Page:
Sermon of the week: A day of remembrance
by By Rev. Don Taylor, pastor Emeritus of Faith Lutheran Church
Sep 15, 2013 | 443 views | 0 0 comments | 13 13 recommendations | email to a friend | print
I just completed a couple of days ago the Freedom Walk at Thomas Jefferson Elementary School with my granddaughter on Sept. 11, 2013. The day to honor first responders and the people at Ground Zero in New York City 12 years ago is a growing movement across the United States. Locally it also honored veterans and was led by the Beeville Police Department and followed by the Beeville Fire Department.

It was great to see the patriotism of the youth and teaching staff and families as we walked the Walk. My own granddaughter spent some time on a poster she carried which listed family members who have served their country in the U.S. Army, U.S. Air Force and the U.S. Marine Corps. This day has been linked to other days in our country’s history. We are asked to forever “remember the day that lived in infamy” (Pearl Harbor Day), Texans will “Remember the Alamo,” and Europeans remember “the day the Berlin Wall Came Down.” They all have a special link to family and national concern because they link with painful moments.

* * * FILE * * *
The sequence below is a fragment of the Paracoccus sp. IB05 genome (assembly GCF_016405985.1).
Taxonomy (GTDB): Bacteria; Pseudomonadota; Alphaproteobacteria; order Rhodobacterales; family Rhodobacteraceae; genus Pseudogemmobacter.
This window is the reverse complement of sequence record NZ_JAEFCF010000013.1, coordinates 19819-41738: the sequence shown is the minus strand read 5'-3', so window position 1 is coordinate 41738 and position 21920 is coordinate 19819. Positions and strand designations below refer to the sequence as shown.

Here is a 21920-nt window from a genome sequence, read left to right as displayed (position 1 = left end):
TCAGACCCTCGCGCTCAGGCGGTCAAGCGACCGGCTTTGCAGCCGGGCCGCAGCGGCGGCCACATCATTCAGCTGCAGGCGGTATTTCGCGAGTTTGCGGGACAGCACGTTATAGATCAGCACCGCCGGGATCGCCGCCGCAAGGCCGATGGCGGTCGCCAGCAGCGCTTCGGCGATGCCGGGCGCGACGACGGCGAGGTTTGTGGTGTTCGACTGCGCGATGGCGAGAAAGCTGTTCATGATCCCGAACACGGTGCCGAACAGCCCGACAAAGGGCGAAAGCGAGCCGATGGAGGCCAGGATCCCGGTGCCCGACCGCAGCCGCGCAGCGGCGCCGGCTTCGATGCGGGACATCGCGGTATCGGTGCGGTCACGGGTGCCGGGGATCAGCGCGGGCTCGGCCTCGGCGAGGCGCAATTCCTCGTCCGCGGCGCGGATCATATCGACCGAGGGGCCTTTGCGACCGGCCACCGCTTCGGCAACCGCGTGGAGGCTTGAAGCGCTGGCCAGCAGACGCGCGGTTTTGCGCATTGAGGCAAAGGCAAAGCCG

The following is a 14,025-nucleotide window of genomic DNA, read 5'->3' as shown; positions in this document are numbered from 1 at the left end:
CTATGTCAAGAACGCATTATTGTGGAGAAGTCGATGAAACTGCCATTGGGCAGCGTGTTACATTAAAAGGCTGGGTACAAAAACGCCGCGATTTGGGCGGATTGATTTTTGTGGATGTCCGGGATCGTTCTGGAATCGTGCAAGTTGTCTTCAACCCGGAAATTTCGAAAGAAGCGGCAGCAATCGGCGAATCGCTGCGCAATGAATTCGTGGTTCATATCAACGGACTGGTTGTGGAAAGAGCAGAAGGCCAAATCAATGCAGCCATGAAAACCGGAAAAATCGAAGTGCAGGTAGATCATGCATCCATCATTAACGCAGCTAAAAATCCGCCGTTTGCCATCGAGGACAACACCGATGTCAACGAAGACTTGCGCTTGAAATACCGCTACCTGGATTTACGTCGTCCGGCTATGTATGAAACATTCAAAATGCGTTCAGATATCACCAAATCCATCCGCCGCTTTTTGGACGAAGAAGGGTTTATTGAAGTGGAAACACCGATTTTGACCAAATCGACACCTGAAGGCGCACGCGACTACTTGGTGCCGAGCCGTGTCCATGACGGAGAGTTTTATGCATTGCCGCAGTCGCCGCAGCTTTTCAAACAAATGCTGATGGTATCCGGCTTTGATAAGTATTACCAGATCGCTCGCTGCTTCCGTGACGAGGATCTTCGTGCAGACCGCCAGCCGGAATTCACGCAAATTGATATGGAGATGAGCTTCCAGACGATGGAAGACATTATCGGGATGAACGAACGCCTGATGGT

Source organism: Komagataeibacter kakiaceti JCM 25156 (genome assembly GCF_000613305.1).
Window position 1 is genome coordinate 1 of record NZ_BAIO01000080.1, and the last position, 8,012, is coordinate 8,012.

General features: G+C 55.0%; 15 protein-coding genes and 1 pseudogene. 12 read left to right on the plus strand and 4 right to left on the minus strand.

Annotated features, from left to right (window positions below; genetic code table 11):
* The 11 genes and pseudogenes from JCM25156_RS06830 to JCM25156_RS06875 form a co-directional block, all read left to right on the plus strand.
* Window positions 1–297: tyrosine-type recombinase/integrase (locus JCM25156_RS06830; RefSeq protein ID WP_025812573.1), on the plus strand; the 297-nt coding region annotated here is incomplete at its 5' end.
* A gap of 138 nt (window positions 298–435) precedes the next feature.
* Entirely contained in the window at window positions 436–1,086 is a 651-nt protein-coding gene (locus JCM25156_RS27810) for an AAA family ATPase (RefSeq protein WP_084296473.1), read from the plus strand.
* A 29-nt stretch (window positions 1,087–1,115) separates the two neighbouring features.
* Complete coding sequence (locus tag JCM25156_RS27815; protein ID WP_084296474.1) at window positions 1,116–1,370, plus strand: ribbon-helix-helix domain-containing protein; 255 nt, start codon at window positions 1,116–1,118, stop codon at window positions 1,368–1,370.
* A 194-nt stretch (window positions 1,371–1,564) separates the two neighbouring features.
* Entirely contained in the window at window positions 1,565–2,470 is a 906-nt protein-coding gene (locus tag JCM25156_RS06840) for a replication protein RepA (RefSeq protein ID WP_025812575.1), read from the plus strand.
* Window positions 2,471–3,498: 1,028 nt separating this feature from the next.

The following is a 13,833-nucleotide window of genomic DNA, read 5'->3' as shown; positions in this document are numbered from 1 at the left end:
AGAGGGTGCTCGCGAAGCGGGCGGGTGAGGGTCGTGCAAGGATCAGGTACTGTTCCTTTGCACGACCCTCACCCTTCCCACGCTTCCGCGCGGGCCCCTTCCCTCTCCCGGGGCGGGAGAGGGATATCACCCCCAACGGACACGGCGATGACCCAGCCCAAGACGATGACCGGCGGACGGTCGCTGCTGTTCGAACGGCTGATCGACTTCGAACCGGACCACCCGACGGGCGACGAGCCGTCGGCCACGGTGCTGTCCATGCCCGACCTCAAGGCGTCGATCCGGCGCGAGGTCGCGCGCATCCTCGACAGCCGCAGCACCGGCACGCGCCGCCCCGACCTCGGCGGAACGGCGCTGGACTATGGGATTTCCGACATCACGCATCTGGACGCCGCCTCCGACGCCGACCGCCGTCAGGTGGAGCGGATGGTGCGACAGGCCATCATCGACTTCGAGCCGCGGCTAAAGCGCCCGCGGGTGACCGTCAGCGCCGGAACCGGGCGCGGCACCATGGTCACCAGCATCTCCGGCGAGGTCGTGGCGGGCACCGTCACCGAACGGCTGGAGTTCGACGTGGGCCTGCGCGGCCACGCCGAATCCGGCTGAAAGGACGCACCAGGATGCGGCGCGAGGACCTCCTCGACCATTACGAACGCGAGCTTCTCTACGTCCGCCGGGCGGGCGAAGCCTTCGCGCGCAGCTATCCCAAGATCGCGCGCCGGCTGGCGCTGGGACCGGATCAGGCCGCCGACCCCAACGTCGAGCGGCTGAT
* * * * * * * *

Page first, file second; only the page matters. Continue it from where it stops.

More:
Religiously, it is also linked to a verse from Exodus 12:14 “This day shall be a day of remembrance for you. You shall celebrate it as a festival to the LORD; throughout your generations you shall observe it as a perpetual ordinance.” The observance called for was to celebrate the Passover, a day to remember how the angel of death “passed over” the homes of the Israelites in Egypt and led to their freedom from oppression.

There are three things in this verse: Remembrance, festival, and perpetual ordinance. It is a time of remembrance, not a national holiday that we work on or get off for. It is a remembrance, a reflection of where we have come from and where we will go “with God’s help and grace.” It is a remembrance to “slow down, reflect, and ponder.” The religious word is to “meditate” on.

It is a festival and should include some time to celebrate the goodness of God. When we think of other days of remembrance they are not often linked to goodness but remembrance of an evil event. So we often soften the evil with a good remembrance. This happens most clearly when we are mourning the loss of someone who has died that we love so much. The celebration is one of the memories of that one who has been taken away from us. We sit and remember the good times and birthdays, wedding anniversaries, and our favorite times with them. I call it “honoring the memory and marking the passing.”

It is a perpetual ordinance. There are some who would like to make 9/11 a national holiday as a perpetual reminder. In the absence of that we make it a day to celebrate and remember each year. Why do we make certain events a lasting event? Because we need to! I remember my mother’s birthday every spring and she would now be 105 if she were still alive. I remember the birthday of one of my grandmothers because it is near to Columbus Day. I remembered 9/11 with my granddaughter.

And all of this was honoring Exodus 12:14, the gift of God for our lives.
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